The annual RIO Country Report offers an analysis of the R&I system in the United Kingdom, including relevant policies and funding, with a particular focus on topics critical for EU policies. The report identifies the main challenges of the UK research and innovation system and assesses the policy responses.
Investment in research and innovation is an important element for economic recovery, growth and societal well-being. However, the UK has experienced a sustained, long-term pattern of under-investment in public and private research and development (R&D). It ranks 18th on public expenditure and 14th for private expenditure, investment in non-R&D innovation is ranked 29th (IUS, 2015). The UK invests the least in R&D compared with similar advanced economies, and while UK foreign-owned firm R&D is high, UK-owned firm R&D is a concern. Although UK science is highly productive in some areas – it ranks 4th for exports in knowledge intensive services, has one of the highest shares of high-impact publications in the world, several universities at the forefront of global university league tables, and ranks 63.5 compared with Germany, (59) and France (58.1) on the EU research excellence indicator - it is uncertain that these R&I outputs can be sustained amidst stagnating or declining investment.
Successive governments have detailed the issue of weak investment over a number of years. Most policy attention is focused on boosting private sector R&D investment rather than increasing public sector expenditure. The decline in the latter is partly due to R&D budget cuts in ministries other than the Department for Business Innovation and Skills that did not ring-fence their R&D investments (CaSE, 2014). Although the budget for science and research did not suffer from cuts in nominal terms, it has declined for some time in real terms It is now steady at £4.7 billion and it will be protected in real terms over the Parliament. This will include a £1.5 billion new Global Challenges Fund. The Government aims to boost private sector funding largely through indirect measures such as the R&D tax credits for large companies and SMEs. There are also a smaller range of awareness promotion, prizes, and advisory service measures. In terms of direct measures, Innovate UK provides support funds for industry and SMEs, and runs the 10 Catapult centres set-up across the UK to enhance industry funding to public R&D along the lines of the Fraunhofer model. In 2012, the Innovation Vouchers programme was formally launched to enable start-ups and SMEs to access advice and expertise from universities, research organisations or other private-sector knowledge providers. The Launchpads scheme supports the development and strengthening of clusters of high-technology companies in specific technologies and geographical locations. Launchpads provide base funding through approved R&D projects and act as a catalyst to help the companies behind the projects to attract more investment. A new national development bank, the British Business Bank aims to increase the supply and diversity of finance available for UK SMEs.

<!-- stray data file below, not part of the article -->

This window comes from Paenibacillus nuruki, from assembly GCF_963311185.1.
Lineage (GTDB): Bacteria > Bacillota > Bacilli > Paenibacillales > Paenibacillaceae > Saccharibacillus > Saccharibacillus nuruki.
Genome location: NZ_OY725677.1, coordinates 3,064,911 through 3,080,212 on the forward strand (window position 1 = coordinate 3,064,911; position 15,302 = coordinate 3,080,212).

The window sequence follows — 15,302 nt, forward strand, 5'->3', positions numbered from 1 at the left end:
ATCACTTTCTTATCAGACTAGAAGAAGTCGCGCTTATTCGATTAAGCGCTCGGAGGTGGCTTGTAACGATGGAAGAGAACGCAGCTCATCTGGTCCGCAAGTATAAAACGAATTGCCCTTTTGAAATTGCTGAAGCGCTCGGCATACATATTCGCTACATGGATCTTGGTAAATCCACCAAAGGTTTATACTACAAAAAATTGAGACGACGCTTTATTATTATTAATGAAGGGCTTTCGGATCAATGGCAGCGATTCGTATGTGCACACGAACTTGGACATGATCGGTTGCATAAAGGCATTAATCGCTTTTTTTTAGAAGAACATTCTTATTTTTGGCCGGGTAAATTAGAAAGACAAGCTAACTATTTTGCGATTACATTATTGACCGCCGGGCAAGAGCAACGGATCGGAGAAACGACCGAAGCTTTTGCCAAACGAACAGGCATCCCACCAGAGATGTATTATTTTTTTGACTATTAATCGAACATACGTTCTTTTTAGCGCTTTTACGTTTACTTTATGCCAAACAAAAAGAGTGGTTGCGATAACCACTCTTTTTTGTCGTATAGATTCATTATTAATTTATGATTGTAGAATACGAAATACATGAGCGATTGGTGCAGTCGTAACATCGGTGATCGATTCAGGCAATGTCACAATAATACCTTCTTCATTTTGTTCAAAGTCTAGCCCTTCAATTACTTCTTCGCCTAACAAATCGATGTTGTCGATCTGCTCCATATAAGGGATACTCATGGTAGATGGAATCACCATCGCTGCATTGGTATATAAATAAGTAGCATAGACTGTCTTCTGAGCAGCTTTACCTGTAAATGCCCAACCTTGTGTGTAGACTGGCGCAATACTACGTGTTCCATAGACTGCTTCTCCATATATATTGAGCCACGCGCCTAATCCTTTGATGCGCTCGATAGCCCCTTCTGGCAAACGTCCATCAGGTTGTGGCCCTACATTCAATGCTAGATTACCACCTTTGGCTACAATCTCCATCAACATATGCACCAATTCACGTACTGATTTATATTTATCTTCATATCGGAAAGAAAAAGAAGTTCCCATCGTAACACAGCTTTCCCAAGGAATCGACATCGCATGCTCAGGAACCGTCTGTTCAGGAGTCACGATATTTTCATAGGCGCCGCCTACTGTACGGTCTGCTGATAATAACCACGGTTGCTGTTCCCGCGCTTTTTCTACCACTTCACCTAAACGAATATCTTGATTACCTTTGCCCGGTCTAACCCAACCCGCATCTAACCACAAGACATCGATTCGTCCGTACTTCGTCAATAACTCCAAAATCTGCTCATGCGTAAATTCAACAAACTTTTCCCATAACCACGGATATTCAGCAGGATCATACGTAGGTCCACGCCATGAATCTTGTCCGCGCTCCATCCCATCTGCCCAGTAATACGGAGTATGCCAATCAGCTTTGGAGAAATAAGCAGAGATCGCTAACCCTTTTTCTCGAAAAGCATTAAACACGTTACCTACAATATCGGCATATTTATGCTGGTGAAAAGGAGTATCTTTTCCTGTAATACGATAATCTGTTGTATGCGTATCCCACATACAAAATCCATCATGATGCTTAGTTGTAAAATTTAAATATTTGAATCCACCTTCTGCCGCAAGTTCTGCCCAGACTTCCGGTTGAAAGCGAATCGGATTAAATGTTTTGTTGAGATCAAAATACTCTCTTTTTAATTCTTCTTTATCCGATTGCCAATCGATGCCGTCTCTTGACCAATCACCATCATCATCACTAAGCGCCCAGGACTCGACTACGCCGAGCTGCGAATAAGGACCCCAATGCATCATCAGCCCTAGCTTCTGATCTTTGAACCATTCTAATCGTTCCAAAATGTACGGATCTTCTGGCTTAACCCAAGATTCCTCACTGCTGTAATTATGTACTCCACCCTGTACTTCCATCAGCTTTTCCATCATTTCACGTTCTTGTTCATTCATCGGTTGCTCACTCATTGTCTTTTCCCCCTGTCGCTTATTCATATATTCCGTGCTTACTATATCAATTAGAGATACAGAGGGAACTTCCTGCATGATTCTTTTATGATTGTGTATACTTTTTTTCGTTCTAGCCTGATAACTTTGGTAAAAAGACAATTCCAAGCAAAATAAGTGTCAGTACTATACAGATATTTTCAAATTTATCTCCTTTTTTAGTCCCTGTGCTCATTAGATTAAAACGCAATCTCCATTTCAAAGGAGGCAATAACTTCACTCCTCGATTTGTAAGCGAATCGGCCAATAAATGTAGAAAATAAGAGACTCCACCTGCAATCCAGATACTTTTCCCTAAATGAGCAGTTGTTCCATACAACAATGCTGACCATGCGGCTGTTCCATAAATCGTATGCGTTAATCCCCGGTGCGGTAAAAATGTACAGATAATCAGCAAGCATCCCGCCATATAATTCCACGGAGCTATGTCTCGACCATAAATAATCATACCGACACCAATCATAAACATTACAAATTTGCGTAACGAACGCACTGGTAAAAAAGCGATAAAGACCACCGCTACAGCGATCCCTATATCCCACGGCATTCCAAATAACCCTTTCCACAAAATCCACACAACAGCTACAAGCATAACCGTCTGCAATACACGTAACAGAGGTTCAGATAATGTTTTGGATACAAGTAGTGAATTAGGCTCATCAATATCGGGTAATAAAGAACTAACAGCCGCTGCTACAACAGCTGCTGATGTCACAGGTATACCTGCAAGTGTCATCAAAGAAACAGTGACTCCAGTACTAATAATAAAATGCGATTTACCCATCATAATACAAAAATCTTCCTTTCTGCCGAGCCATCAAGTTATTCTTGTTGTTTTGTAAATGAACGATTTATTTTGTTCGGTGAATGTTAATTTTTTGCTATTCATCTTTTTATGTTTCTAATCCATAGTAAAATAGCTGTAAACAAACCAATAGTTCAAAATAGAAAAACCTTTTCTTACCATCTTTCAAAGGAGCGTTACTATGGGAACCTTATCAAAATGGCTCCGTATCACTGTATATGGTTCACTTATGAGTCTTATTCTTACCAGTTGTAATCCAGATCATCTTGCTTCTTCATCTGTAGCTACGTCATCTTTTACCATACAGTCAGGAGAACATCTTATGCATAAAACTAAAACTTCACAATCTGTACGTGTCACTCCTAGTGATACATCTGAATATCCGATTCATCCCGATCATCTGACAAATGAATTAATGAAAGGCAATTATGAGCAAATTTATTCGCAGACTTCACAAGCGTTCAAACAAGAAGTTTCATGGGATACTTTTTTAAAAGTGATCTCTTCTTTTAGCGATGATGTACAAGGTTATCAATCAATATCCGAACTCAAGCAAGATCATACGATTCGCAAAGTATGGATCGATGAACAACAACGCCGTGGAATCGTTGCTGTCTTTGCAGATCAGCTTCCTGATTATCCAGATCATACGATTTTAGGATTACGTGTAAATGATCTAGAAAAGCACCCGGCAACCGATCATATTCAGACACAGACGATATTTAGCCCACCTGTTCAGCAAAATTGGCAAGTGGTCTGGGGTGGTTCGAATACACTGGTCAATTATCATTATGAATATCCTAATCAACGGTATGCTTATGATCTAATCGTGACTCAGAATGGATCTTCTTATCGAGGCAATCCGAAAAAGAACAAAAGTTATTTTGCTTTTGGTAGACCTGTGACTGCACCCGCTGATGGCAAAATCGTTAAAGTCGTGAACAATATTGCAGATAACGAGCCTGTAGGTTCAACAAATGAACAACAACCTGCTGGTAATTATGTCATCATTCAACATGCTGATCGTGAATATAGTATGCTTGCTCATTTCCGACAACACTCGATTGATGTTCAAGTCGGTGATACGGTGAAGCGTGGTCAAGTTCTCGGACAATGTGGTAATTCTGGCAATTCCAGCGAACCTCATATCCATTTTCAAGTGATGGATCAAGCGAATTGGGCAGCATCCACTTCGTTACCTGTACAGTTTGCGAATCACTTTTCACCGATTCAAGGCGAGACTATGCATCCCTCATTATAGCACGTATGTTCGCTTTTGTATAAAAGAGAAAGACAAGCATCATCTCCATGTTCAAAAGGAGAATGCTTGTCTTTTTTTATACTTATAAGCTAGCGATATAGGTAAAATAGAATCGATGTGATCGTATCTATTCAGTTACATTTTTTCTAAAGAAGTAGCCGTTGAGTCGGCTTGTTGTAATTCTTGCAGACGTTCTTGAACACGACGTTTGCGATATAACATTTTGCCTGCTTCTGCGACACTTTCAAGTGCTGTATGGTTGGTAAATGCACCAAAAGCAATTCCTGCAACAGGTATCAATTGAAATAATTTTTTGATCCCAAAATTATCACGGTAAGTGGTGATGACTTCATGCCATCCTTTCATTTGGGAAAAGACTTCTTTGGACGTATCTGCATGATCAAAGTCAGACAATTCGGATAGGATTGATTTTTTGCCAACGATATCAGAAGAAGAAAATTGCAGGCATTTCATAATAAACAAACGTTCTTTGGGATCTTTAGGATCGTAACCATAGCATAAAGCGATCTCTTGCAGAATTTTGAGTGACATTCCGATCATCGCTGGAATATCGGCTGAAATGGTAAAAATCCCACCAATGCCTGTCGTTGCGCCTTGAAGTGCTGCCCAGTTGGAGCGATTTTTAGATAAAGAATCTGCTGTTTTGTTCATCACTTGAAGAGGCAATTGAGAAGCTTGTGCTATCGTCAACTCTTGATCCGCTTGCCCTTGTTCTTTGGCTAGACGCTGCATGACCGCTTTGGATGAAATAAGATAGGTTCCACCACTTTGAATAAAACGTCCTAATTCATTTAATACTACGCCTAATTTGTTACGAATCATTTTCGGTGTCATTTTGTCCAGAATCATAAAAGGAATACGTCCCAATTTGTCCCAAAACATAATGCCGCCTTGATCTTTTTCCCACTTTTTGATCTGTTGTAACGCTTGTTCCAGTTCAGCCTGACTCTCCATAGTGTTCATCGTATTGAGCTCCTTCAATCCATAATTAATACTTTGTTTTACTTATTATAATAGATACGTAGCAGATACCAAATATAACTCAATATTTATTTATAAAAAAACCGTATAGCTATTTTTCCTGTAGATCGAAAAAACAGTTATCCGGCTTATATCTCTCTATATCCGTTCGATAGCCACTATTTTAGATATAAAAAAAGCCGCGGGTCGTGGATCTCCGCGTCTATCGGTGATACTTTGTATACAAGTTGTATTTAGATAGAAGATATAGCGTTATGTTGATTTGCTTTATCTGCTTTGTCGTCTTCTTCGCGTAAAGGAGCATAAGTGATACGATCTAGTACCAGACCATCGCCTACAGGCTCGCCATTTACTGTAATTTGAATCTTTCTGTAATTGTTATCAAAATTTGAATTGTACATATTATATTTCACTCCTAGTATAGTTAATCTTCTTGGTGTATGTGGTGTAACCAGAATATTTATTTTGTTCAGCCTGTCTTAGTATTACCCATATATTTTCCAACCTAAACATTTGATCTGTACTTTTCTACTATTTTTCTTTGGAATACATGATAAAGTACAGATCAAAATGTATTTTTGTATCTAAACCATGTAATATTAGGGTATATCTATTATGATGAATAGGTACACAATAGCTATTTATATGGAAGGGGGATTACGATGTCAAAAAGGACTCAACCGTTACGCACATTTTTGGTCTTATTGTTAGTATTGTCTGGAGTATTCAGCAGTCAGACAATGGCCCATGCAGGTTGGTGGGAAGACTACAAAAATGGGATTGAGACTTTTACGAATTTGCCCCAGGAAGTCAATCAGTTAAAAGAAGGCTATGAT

An evaluation of the tax credit scheme found that it had a positive impact, and provided additionality by leveraging private investment; however SMEs may not be benefiting as much as larger industry from the current measures. The total number of companies supported has risen from 1,780 in 2000/01 to 11,920 in 2011/12, and claims are estimated to cover around two-thirds of all spending by businesses on R&D. In terms of their appropriateness and impact, the focus on tax credits offers a demand-led flexible support according to the needs of each company. On the other hand, government has less flexibility to prioritise funding on certain sectors or technologies. More importantly, it is unclear from evaluations to date whether they have had any impact on stimulating overall business R&D investments, therefore a closer evaluation of the tax credit scheme could serve to clarify this issue. The funding impact of the recently established Catapult centres is not yet clear. An evaluation of the Business Bank's activities in 2014 showed that 10% supported science and technology, and while it is operating in all UK regions, 40% of activities were concentrated in the South. An evaluation of the overall effectiveness of direct and indirect schemes combined seems necessary. In terms of public funding, the plan to invest €8b (£5.9b) 2016-2021 is a positive development, since public research funding often supports increases in private R&D funding.